Shoppers at Tampa Bay Walmarts might be encountering little robots that scan the shelves for empty spots and find sale prices that need updates, Tampa Bay Times reports.
Dubbed “autonomous scanners,” these robotic helpers already operate in Jacksonville and after successful trials, will be making their way in Tampa Bay locations, according to Walmart director of corporate communications Phillip Keene.
"We continue to be intentional about finding new ways to save customers’ time and money," said Keene to the outlet. "We're tried and true on saving money."
Now, technology is enabling America’s largest retail chain and grocer to save time, too. The outlet speculates that innovations from its competitor Kroger such as smart shelves may have been a source of pressure.
Given the lack of Kroger-owned supermarkets in Florida, Walmart has the perfect opportunity to dazzle shoppers with displays of tech prowess, according to Tampa Bay Times.
“Roaming employees equipped with mobile devices — similar to what is used by Apple store employees — can check out shoppers with one or a few items. In Walmart, they wear yellow sashes that say, ‘Check out with me,’” says the outlet.
"The talk, historically, has been, 'Oh, the lines at Walmart,'" Keene said to Tampa Bay Times. "But if you're coming in for screws and duct tape, you're able to get with that associate standing in the aisle and you're on your way out."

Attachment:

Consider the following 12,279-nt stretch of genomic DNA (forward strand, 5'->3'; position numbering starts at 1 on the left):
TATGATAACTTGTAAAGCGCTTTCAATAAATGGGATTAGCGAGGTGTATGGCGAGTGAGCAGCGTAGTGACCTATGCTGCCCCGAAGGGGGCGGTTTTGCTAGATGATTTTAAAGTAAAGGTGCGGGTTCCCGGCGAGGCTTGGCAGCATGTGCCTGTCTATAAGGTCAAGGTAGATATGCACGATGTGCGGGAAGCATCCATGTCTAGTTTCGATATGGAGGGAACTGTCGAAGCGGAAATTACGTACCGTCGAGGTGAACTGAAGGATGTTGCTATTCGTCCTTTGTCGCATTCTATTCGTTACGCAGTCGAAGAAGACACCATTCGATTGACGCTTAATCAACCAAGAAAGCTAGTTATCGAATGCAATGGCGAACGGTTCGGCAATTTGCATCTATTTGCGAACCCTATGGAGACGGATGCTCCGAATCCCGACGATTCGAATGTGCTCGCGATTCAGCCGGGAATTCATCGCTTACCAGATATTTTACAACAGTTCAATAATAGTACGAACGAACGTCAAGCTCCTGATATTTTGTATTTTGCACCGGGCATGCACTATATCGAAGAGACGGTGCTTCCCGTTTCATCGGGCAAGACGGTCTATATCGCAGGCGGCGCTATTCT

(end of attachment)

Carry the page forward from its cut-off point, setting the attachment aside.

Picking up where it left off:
The autonomous robots make the way through aisles, equipped with a long arm that can reach shelves. Instead of managers having to manually check prices and available items, the robots takes stock and generates reports, giving managers more time to interact with customers on the sales floor.
The autonomous robots make the way through aisles, equipped with a long arm that can reach shelves. Instead of managers having to manually check prices and available items, the robots take stock and generate reports, giving managers more time to interact with customers on the sales floor.
Keene sees the use of automation as an example of relegating a repetitive task to robots so workers get more face time with customers. Delighting customers in-store is seen as a way to complement the online shopping experience.
"There's still a lot of people who like to come into a store and shop," said Keene to the outlet, "who want to touch it, feel it, and like the ambiance and interaction."